Tag Archive: Quantico

Twenty-Nine Attempts By Female Officers On The Course, With None Passing


Marines-Female General



” Two female Marine officers who volunteered to attempt the Corps’ challenging Infantry Officer Course did not proceed beyond the first day of the course, a Marine Corps spokesperson confirms to the Free Beacon. The two were the only female officers attempting the course in the current cycle, which began Thursday in Quantico, Virginia.

  With the two most recent drops, there have been 29 attempts by female officers to pass the course since women have been allowed to volunteer, with none making it to graduation. (At least one woman has attempted the course more than once.) Only three female officers have made it beyond the initial day of training, a grueling evaluation known as the Combat Endurance Test, or CET. Male officers also regularly fail to pass the CET, and the overall course has a substantial attrition rate for males.

  The Marine Corps spokesperson, Captain Maureen Krebs, told the Free Beacon that the two officers, “did not meet the standards required of them on day one in order to continue on with the course.” Fifteen male officers also did not meet the standards. Of the 118 officers who began the course, 101 proceeded to the second day.  

  The Marine Corps, along with the other services, has been evaluating how to comply with the order to gender-integrate its combat arms specialties by the end of this year, or apply for special exemptions.

  The results of the Marine Corps’ experimentation thus far has revealed a pattern: Female enlisted Marines have been able to graduate from the enlisted School of Infantry’s Infantry Training Battalion in Camp Lejeune, North Carolina, though at a lower rate than male enlisted Marines, while female officers have faced great difficulty in graduating from the course in Quantico. “


Free Beacon has the rest of the story












Enter America’s Repository Of Pain, 100,000 Weapons Of War


FBI IED Collection



” Just outside the nation’s capital, amid suburban trappings like yogurt shops and yoga studios, chain sports bars and fast food franchises, sits a nondescript building few could guess contains the legacy of two wars terrorists fought with hidden bombs.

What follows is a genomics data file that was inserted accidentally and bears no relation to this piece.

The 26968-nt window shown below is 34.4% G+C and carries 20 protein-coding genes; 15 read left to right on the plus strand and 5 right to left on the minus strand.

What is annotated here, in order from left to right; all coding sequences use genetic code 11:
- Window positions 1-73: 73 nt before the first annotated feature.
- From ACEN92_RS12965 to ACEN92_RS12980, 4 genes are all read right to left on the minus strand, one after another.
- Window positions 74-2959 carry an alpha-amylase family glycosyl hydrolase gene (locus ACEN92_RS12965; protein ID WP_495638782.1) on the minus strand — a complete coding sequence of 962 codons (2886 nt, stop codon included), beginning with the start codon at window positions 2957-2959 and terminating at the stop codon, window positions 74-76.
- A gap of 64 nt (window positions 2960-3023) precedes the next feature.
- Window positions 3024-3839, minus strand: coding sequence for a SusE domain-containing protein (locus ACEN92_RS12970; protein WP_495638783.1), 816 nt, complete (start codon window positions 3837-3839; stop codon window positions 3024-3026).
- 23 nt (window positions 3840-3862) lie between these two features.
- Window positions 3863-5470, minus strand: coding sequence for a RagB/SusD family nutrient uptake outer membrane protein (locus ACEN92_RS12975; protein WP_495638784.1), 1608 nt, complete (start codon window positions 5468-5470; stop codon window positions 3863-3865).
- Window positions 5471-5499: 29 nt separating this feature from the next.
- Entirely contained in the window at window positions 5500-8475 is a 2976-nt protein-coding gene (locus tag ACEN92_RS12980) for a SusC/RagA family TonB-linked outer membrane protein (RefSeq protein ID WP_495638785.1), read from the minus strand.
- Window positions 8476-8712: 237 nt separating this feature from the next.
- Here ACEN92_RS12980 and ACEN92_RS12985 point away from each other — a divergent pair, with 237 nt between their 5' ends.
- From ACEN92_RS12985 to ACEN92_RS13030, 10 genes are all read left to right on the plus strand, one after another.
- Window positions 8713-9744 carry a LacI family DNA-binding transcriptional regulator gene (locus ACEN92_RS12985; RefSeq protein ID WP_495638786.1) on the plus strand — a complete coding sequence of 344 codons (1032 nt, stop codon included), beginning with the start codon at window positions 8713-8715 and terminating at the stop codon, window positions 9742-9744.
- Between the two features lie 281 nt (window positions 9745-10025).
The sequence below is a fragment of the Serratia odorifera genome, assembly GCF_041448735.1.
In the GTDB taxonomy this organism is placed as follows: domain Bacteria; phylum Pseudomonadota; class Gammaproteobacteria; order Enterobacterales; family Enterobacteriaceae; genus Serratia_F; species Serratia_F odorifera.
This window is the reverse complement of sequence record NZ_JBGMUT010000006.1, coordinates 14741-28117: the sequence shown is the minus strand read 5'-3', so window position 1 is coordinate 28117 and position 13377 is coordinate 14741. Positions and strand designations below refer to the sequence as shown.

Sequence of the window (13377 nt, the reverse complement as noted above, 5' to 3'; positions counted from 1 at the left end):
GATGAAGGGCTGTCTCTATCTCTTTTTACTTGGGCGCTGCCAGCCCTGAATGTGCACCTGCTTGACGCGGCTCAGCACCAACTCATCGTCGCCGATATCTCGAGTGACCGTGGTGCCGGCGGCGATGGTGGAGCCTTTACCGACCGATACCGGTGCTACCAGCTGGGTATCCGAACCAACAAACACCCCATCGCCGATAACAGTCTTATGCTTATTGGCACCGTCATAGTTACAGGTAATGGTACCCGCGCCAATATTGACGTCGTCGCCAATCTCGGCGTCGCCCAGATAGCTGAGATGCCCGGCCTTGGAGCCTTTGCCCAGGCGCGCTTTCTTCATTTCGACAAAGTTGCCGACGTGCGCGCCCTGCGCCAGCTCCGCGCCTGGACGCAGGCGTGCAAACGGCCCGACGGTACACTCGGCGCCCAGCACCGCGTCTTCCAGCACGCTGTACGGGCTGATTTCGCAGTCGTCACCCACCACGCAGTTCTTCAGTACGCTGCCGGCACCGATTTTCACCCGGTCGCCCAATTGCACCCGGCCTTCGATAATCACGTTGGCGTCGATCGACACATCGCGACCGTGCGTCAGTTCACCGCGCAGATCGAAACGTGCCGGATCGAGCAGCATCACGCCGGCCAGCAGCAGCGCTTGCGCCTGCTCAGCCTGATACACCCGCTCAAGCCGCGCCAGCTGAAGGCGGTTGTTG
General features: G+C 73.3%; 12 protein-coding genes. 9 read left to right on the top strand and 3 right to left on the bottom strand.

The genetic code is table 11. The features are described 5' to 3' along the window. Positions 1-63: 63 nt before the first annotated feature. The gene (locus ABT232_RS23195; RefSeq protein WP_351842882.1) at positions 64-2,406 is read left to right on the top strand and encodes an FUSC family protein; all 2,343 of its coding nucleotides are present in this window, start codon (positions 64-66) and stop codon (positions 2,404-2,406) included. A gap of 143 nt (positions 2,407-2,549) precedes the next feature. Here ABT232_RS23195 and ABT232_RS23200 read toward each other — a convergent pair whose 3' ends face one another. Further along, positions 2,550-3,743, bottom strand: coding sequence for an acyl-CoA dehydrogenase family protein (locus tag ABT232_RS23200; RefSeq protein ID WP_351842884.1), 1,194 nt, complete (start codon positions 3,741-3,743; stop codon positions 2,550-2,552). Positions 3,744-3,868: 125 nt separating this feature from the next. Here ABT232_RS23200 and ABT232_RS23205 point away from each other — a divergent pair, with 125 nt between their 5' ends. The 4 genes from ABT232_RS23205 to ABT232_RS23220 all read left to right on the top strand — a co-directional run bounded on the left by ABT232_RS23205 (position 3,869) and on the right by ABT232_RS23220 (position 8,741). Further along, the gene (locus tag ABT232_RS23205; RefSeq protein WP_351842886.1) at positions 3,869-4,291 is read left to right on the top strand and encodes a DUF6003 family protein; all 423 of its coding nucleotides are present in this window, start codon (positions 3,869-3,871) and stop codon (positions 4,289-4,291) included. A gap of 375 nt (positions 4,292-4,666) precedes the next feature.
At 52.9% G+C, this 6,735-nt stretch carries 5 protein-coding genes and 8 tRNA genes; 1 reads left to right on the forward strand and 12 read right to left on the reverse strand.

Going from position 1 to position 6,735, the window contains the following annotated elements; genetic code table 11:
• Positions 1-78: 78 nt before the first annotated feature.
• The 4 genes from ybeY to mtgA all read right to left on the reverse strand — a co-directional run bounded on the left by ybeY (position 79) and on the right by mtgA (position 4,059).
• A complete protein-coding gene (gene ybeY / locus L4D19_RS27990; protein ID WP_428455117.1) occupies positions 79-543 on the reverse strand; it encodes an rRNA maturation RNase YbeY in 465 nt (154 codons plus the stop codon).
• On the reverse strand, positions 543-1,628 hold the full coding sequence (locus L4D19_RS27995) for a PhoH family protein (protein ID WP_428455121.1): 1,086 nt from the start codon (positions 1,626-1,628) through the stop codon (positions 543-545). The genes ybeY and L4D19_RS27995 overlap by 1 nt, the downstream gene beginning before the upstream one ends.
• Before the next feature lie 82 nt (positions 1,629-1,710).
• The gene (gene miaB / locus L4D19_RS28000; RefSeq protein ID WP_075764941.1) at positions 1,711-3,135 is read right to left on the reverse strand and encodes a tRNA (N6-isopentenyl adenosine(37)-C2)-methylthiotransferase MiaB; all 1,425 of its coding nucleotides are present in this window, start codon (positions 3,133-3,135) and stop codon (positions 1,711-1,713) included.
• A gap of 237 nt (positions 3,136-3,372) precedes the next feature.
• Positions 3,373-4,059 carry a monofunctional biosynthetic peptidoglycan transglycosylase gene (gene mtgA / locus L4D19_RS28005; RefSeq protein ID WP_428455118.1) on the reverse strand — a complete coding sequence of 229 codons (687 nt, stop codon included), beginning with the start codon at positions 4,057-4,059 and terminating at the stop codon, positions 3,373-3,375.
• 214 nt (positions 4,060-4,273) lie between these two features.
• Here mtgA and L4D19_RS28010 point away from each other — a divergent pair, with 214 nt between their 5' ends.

It’s the FBI’s repository of pain.

Inside the brightly-lit and highly secure warehouse that evokes “Raiders of The Lost Ark”, the Bureau has neatly stockpiled a “bomb library” of 100,000 remnants of improvised explosive devices, called IEDs, recovered by the U.S. military from battlegrounds mostly in Iraq and Afghanistan.

They’ve been collected to examine as evidence and intelligence on IED makers, and also to study in order to design technology to defeat them and keep G.I.s alive.

Inside huge white cardboard boxes stacked up to the three-story ceiling are the bits and pieces, the ball bearings and shrapnel, the wires and circuit boards, the melted cell phones and cordless base stations that made weapons responsible for killing hundreds, if not more than a thousand, U.S. troops who deployed in Operation Enduring Freedom, Operation Iraqi Freedom and Operation New Dawn after the 9/11 attacks.”

U.S. Marines To Be Armed On Base At All Times Under Commandant’s New Plan




” Marine Corps Commandant Jim Amos is sponsoring tough new measures to be put in place in barracks across the service. His stated objective is to “reawaken” the Corps morally and reduce the incidences of bad behavior.

The General detailed his plan Monday during the General Officer Symposium at Quantico, Va. Included are a variety of new initiatives, such as the installation of security cameras in each barracks, an increase in the noncommissioned officers staff, as well as officers. Notably, the commandant has called for the arming of all Marines on duty at all times.

In his remarks, the commandant said, “It is impossible to overstate my pride in the brilliant performance of our Marines through 12 years of sustained combat,” his statement said. “As the Corps resets itself for the conflicts and crises to come, the magnificence of the many has thrown into sharp relief the failure of the few to live up to our high standards. Rather than wait for a creeping complacency to set in, I’m turning to my leaders at all levels to refocus Marines on what we do and who we are.” “